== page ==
the next 18-20 months at least, said Nangia. According to
an April report by UBS Securities India Pvt. Ltd, by the end of
the calendar year, fashionwear, including apparel and footwear,
is expected to be the largest retail category online, with sales
of $3.9 billion, bigger than sales of electronics and consumer
durables at $3.5 billion.
Retail analysts also believe that as Indians evolve in terms
of fashion, buyers will slowly move towards curated merchandising
than just looking at discounts.
You can expect niche businesses to evolve where discounted
pricing may not be available, said Nangia.
What you get
E-commerce websites, too, are evolving. Some of them now provide
trend and style guides along with discounts. Flipkart, for instance,
has a feature called Image Search where you can browse
through an assortment of clothing. You can click on a picture
and search for similar products on the portals mobile app.
Many of us might be doing this: you go to a mall, and if you
like a product, immediately go online on your smartphone to check
for any price differential. However, before clicking on the Buy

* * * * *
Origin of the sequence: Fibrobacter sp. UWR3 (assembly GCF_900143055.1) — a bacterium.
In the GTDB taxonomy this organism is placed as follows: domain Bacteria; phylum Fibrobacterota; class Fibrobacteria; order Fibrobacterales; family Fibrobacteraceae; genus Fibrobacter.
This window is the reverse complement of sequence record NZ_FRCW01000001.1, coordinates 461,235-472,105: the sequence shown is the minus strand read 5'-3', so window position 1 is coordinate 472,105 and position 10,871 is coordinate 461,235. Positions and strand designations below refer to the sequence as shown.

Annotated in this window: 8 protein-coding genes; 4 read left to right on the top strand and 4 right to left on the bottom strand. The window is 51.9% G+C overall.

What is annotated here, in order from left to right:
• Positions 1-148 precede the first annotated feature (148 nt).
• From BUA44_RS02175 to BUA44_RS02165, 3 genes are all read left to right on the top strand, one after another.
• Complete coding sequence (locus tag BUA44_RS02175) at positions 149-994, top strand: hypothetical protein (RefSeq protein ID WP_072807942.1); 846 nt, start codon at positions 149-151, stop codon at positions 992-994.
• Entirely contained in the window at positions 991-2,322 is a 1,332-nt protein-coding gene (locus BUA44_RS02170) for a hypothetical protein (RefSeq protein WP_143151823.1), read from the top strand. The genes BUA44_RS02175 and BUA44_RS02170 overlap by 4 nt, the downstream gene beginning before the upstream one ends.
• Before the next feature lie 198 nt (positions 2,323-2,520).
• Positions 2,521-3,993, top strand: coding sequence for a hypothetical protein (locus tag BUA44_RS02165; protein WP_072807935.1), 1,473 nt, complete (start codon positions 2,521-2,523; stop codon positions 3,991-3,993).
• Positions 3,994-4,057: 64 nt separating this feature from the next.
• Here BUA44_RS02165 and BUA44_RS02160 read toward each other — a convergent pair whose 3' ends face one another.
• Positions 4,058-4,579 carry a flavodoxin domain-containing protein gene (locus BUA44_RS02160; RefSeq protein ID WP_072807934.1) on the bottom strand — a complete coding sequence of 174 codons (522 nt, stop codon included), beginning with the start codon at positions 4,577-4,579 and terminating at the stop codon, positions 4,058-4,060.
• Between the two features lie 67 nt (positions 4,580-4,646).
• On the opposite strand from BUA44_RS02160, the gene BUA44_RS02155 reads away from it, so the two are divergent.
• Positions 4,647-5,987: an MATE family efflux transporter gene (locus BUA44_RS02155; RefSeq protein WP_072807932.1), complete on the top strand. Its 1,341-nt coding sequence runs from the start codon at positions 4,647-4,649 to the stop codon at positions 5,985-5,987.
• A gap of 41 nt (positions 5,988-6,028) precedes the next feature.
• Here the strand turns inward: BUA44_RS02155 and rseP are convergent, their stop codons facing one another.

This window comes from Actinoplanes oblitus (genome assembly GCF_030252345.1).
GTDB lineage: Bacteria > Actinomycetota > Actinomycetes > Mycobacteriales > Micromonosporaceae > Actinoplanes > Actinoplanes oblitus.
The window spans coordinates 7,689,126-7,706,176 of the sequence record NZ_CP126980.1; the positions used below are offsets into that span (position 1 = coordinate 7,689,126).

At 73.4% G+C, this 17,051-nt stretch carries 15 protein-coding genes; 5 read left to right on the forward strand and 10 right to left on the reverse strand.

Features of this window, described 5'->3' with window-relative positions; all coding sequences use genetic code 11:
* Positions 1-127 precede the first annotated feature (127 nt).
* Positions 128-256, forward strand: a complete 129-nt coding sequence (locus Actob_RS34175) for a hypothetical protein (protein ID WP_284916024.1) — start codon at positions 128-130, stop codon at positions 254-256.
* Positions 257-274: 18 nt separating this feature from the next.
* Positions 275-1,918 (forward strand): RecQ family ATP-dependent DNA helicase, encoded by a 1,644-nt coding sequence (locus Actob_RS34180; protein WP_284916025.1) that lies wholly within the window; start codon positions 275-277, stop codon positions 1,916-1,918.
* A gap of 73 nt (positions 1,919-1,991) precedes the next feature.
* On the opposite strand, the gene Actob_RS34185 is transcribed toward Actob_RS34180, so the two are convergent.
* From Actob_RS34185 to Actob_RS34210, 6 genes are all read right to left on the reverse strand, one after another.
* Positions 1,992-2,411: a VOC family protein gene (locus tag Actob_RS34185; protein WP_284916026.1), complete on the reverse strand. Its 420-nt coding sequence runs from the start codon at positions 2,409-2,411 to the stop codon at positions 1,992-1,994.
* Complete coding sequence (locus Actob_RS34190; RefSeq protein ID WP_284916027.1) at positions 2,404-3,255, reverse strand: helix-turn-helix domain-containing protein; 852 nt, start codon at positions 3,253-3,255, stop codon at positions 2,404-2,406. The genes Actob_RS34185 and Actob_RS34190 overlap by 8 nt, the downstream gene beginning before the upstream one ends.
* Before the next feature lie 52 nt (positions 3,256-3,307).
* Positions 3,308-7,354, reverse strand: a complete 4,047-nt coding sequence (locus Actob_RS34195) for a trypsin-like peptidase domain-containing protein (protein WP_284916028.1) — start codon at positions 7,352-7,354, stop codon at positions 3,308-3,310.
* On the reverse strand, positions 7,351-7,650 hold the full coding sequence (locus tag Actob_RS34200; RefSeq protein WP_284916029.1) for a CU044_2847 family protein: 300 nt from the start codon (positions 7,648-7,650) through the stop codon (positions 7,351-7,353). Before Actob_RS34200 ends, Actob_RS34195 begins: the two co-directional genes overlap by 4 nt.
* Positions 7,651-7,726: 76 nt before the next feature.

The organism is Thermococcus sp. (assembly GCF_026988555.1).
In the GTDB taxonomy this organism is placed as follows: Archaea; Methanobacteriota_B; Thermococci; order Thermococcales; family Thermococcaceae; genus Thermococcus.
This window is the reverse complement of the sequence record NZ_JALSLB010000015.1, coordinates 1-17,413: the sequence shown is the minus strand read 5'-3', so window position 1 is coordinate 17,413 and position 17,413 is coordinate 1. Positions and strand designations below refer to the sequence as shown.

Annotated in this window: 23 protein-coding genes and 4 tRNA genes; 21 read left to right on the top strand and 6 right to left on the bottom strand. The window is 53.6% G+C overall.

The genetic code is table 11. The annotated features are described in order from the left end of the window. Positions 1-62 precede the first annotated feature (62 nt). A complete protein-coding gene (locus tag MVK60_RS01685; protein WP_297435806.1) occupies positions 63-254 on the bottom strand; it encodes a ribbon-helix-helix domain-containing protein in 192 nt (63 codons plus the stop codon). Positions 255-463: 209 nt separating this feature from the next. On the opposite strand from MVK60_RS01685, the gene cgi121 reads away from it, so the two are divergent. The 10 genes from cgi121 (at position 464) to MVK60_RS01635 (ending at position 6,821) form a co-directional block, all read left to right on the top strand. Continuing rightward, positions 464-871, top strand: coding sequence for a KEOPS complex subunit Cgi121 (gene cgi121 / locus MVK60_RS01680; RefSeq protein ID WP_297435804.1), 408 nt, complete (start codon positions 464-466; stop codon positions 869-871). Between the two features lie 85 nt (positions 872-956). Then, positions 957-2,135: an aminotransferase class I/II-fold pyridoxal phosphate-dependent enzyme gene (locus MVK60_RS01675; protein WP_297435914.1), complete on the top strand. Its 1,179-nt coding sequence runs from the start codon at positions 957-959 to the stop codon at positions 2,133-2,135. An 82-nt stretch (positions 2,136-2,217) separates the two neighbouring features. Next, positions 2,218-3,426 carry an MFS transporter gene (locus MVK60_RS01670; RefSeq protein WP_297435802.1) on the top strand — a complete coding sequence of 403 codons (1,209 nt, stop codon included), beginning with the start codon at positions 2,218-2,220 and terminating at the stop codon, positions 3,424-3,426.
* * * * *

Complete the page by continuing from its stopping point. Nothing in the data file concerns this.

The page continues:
Now option, do factor in other costs such a delivery charges,
if any. Apart from that, since most of the websites now act as
a marketplace (products are provided by multiple parties; transactions
go through the website), you may want to check the delivery duration
when buying from different sellers.
Earlier, if someone wanted to buy an appliance, she would go
to not one shop but many, look at the product, compare prices
and only then buy. But today, shoppers are willing to skip the
physical inspection and buy the product online if the price is
right. In fact, prices for white goods such as televisions, washing
machines and refrigerators are usually lesser online than in-store.
For instance, the Samsung 32J6300 32 inch Full HD Smart Curved
LED TV was available on Flipkart for Rs.42,290 while the price